Worry not! Burka Avenger will save the day

Pakistan rises above dubbed English cartoons to have its own animated superhero.

News Desk July 25, 2013
Pakistan rises above dubbed English cartoons to have its own animated superhero. PHOTO: BURKA AVENGER FACEBOOK PAGE

Catwoman, Wonderwoman, Black Widow — all of them can just back off as Pakistan’s very own super heroine, the Burka Avenger, is all set to save the day. The desi superwoman is a mild-mannered teacher with secret martial art skills, who uses her flowing black burqa to hide her identity and fight thugs seeking to shut down the girls’ school, where she works.

The action-based cartoon, Burka Avenger, is a brainchild of pop singer and former band member of Awaz, Haroon Rashid, and will make its debut on Geo TV in early August. The cartoon is definitely a mirror to our society which suffers at the hands of extremists — those blowing up schools in Khyber Pakhtunkhwa to oppose girls’ education. But limitations only give birth to heroes like Malala Yousafzai and, now, the Burka Avenger.

Haroon asserts that the purpose behind the cartoon is to emphasise the importance of educating girls and also highlight other major issues within the country. “Each one of our episodes is centred on a moral, which sends out strong social messages to kids,” Rashid told The Associated Press in his first interview about the show. “But it is cloaked in pure entertainment, laughter, action and adventure.”

While the West may raise eyebrows over the burka of the Burka Avenger considering it a symbol of oppression, Haroon explicitly states that by no means does it signify a dictatorial custom. Rather the dress was chosen in order to give a more local feel to the show. “It’s not a sign of oppression. She is using the burka to hide her identity like other superheroes,” said Rashid. “Since she is a woman, we could have dressed her up like Catwoman or Wonder Woman, but that probably wouldn’t have worked in Pakistan.”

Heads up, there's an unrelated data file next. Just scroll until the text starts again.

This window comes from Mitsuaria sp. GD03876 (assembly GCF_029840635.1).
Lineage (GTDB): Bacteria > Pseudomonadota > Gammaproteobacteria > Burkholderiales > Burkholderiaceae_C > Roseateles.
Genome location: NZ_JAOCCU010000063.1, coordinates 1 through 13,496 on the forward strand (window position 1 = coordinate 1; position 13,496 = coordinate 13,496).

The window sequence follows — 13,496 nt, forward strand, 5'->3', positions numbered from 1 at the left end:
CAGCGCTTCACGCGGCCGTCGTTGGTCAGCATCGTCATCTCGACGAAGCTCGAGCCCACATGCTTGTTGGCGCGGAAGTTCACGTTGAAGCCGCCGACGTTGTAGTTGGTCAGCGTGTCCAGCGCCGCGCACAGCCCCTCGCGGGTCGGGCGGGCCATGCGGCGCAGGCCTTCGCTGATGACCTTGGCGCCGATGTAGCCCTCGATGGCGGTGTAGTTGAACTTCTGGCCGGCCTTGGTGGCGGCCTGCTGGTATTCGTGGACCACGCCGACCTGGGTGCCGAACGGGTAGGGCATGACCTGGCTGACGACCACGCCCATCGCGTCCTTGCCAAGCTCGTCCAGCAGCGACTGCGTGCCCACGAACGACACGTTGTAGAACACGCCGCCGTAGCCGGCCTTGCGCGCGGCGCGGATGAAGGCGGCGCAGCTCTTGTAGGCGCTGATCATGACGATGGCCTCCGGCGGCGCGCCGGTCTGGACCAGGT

The Burka Avenger’s true identity is Jiya, whose adopted father, Kabbadi Jan, taught her the karate moves she uses to defeat her enemies. In addition to Jiya, three young kids, twins Immu and Ashu and their best friend Mooli, serve as the show’s other stars. Each of the 13 episodes contains original music by Rashid as well as other popular Pakistani singers including Ali Zafar, Ali Azmat and Josh.

Published in The Express Tribune, July 26th, 2013.

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Tehreem Khan | 8 years ago | Reply

@PakThinker: Afraid? :O What is there to be afraid about? Islam? tch tch...I am ashamed at your thinking!

csmann | 8 years ago | Reply

Nothing wrong with Burka. All super characters has some kind of veil. At least it shows empowerment of women. And she will be fighting the bad guys and terrorists, just as Malala is doing in her own way. Just consider the character as Malala donning Burka to defeat the destroyers of women schools,and killers of innocents

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